Looking northwest from the corner of Main and Eden in Southington, in May 1942. Image courtesy of the Library of Congress, FSA-OWI Collection.
The scene in 2015:
This is the first color “then” photo that I have featured here, and it was taken by the Office of War Information, about six months after the US entered World War II. The euphemistically-named OWI was essentially the propaganda department during the war, and one of their projects was to create a pamphlet that documented life in an American town. Southington was chosen as the model, and several hundred photographs were taken in May 1942, including a few color ones. The idea was to distribute the pamphlet overseas, with the goal of showing the freedom and equality that Americans enjoyed and hopefully gaining sympathy for the American war effort.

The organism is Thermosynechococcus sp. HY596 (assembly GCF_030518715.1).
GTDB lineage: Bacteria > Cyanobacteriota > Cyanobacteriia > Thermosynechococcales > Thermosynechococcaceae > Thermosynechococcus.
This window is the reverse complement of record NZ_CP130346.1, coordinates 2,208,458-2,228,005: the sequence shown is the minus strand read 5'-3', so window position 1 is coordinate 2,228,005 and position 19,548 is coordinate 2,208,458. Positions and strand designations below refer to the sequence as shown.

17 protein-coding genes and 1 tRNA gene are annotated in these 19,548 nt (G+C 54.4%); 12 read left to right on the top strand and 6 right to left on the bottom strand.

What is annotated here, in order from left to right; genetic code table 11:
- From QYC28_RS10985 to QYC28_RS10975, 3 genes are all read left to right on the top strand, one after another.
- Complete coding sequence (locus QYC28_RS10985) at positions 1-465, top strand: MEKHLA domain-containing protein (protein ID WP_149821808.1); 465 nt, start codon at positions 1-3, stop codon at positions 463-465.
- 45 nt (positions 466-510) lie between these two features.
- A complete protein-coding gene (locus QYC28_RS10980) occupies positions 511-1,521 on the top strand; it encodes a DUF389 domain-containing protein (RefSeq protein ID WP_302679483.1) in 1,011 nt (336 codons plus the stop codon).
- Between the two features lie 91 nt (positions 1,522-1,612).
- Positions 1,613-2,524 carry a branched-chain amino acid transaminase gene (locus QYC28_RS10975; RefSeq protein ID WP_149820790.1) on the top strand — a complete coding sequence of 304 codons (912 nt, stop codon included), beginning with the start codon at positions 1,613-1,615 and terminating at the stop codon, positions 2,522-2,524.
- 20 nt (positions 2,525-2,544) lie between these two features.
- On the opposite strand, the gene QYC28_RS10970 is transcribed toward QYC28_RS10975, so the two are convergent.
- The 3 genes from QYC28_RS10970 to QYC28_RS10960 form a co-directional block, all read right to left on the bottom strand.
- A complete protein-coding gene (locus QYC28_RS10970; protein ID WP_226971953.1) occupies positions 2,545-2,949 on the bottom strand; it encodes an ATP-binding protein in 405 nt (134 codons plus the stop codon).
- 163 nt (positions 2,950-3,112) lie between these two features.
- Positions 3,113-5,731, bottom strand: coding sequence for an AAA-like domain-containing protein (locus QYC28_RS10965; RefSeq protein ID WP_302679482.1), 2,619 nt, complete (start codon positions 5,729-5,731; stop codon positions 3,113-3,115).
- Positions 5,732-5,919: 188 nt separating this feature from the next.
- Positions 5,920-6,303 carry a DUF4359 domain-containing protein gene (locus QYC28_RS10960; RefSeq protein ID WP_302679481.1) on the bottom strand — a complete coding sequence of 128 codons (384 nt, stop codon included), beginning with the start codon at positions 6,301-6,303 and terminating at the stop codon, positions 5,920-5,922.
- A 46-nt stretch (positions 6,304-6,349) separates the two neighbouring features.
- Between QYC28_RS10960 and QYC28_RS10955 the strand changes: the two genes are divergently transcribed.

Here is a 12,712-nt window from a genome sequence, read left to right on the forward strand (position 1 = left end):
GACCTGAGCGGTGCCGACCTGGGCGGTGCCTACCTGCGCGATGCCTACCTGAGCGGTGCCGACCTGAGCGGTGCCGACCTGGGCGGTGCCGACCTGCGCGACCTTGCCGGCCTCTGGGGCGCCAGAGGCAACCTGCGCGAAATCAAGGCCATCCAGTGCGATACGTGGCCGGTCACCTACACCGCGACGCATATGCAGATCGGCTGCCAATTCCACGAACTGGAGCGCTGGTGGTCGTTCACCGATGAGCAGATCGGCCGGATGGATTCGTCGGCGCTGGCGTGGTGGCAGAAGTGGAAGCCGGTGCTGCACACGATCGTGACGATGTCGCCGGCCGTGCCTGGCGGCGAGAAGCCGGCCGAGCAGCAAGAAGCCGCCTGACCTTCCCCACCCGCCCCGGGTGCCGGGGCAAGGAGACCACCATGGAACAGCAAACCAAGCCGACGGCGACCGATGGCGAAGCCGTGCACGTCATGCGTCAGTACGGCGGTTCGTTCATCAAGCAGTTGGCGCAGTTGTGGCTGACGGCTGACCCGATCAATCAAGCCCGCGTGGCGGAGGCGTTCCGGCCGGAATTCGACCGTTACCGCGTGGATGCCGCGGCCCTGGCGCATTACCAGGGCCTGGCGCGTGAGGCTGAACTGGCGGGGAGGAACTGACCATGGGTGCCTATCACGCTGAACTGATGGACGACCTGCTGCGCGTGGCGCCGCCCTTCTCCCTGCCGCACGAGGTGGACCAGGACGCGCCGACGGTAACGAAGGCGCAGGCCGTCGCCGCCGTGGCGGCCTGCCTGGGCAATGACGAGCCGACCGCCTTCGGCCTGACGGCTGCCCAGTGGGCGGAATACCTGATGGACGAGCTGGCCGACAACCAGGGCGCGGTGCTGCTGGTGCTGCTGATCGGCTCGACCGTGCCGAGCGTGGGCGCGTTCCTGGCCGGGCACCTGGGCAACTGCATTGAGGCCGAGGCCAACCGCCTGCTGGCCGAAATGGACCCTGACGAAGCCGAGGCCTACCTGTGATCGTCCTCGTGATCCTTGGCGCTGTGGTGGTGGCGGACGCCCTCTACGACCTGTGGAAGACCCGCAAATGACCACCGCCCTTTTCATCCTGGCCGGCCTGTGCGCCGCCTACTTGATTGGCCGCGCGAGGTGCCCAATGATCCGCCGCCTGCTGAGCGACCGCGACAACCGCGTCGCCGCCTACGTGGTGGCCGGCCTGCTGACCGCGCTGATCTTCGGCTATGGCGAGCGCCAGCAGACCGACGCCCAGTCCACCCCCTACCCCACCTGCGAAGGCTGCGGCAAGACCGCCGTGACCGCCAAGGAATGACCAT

The 1942 photo was taken from the parking lot of an Atlantic gas station, with another gas station visible across Eden Avenue on the far right. Both are still there, although the Atlantic one is now a Shell, and the gas prices are a little higher than they were in 1942, when the average price per gallon was 20 cents. Across the street in the center of the photo was the home of The Southington News. The building is still there today, although with an addition on the front. Because the addition is not as tall as the rest of the building, the top of the original facade can still be seen from this angle. It was most recently used as a men’s clothing store, but it is now vacant.